• Specimens are stained with heavy metals resulting in
regions with different electron densities. When exposed to a beam of electrons,
regions with high electron densities allow fewer electrons to pass through. Displayed
images represent a pattern of transmitted electrons
• TEM is used to study internal cellular ultrastructure
ii) Scanning electron microscopy (SEM)
• Specimens are coated with a think film of gold.A
scanning beam of electrons excites secondary electrons on gold specimen surface.
These are collected and focused onto a viewing screen resulting in a 3-D image with
great depth of field.
• SEM used for studying the surface of a specimen.
What are the advantages and disadvantages of the different types of microscopy?
2. Cell Fractionation and BiochemicalAnalysis
II. Cell Size (Figure 6.2)
• Cells come in a variety of sizes & shapes
• Size limit is set by the logistics required to carry out metabolism
• The smallest cells are nanobacteria and mycoplasmas (diameter of 0.1 to 1.0 µm).
• Most bacterial cells are 10 times larger than mycoplasmas (1 to 5 µm in diameter)
• Eukaryotic cells are typically 10 times larger than bacteria (10 - 100 µm in diameter). Reece et al. 9 Edition
What factors constrain the lower size limit of cells?
What factors constrain the upper size limit of cells?
Hint: Fig. 6.7
Size does not always correlate with class of cells (i.e., prokaryotic vs eukaryotic cells)
• Generally prokaryotic cells are smaller than eukaryotic cells. But there are exceptions.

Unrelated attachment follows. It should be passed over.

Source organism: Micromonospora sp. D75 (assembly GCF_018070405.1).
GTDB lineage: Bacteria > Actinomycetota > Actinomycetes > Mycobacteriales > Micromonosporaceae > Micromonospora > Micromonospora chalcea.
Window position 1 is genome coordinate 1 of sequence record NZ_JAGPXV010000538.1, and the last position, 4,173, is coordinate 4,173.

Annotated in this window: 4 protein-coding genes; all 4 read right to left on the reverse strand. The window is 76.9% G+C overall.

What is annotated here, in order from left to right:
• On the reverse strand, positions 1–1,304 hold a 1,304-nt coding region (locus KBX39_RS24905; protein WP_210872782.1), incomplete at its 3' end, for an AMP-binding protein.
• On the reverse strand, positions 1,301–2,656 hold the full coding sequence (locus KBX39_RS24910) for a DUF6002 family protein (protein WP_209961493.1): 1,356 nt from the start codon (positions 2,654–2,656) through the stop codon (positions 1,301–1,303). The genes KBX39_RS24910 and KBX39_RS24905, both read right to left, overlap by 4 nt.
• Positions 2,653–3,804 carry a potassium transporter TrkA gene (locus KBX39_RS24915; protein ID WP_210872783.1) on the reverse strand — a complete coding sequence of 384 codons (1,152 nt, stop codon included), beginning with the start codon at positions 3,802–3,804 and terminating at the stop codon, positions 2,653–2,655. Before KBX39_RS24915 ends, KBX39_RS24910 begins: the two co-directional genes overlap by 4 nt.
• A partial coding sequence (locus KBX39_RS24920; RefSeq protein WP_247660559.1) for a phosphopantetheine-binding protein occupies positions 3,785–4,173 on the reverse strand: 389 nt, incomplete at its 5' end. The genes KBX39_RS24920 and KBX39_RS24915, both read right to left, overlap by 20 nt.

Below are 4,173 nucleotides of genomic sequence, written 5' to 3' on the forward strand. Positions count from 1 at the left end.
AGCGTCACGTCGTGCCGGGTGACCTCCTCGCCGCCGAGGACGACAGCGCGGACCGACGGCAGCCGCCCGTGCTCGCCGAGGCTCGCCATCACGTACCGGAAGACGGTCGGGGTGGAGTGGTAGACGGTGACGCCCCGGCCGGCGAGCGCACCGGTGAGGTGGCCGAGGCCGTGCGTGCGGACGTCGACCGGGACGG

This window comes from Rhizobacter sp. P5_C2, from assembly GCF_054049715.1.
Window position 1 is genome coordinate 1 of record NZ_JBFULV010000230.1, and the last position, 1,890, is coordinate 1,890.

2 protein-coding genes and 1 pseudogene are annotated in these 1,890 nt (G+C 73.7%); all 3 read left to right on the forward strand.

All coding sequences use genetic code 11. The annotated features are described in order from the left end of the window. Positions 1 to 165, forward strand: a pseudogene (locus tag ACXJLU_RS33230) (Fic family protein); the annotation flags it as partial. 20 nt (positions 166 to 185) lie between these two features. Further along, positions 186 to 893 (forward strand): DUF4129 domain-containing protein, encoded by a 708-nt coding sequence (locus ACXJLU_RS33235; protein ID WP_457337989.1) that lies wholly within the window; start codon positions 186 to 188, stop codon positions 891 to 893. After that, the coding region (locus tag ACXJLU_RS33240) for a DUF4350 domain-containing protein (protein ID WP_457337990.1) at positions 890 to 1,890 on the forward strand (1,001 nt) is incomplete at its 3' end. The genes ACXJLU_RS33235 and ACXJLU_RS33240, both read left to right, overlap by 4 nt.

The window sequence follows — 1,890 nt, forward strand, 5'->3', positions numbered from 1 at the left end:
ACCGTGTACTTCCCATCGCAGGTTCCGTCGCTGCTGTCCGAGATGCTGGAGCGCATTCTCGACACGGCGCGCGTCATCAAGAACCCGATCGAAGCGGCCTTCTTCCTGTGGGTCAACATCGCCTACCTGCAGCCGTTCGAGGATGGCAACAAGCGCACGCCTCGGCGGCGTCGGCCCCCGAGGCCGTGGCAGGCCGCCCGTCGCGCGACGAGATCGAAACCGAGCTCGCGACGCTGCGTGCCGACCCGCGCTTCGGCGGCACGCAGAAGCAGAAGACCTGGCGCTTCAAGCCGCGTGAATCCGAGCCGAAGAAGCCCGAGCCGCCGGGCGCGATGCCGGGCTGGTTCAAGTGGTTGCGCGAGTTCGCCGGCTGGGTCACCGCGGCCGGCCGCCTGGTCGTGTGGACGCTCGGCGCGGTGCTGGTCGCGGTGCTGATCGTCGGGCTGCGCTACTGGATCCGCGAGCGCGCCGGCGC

e.g., Epulopiscium fishelsoni
• Generally cells are microscopic. But there are exceptions to this as well
• Loligo -Atlantic squid has neurons with axon
diameters as large as 1.0 mm.
• Human motor neurons
• Ostrich egg
Cell shapes vary in shape from sphere and cylinders to very irregular nerve cells.
III. Cell Types
You should be able to compare and contrast prokaryotic and eukaryotic cells.
• Cells are the basic unit of life.
• Cells are highly organized structures
• Cells are separated from their external environment by a plasma membrane.
• All cells use DNA as their genetic information. The DNA is found in chromosomes
(although there are significant differences between prokaryotic and eukaryotic chromosomes)
• All cells have ribosomes
• All present day cells have apparently evolved from the same ancestor Reece et al. 9 Edition
Differences (Note this is not an exhaustive list but a good starting point)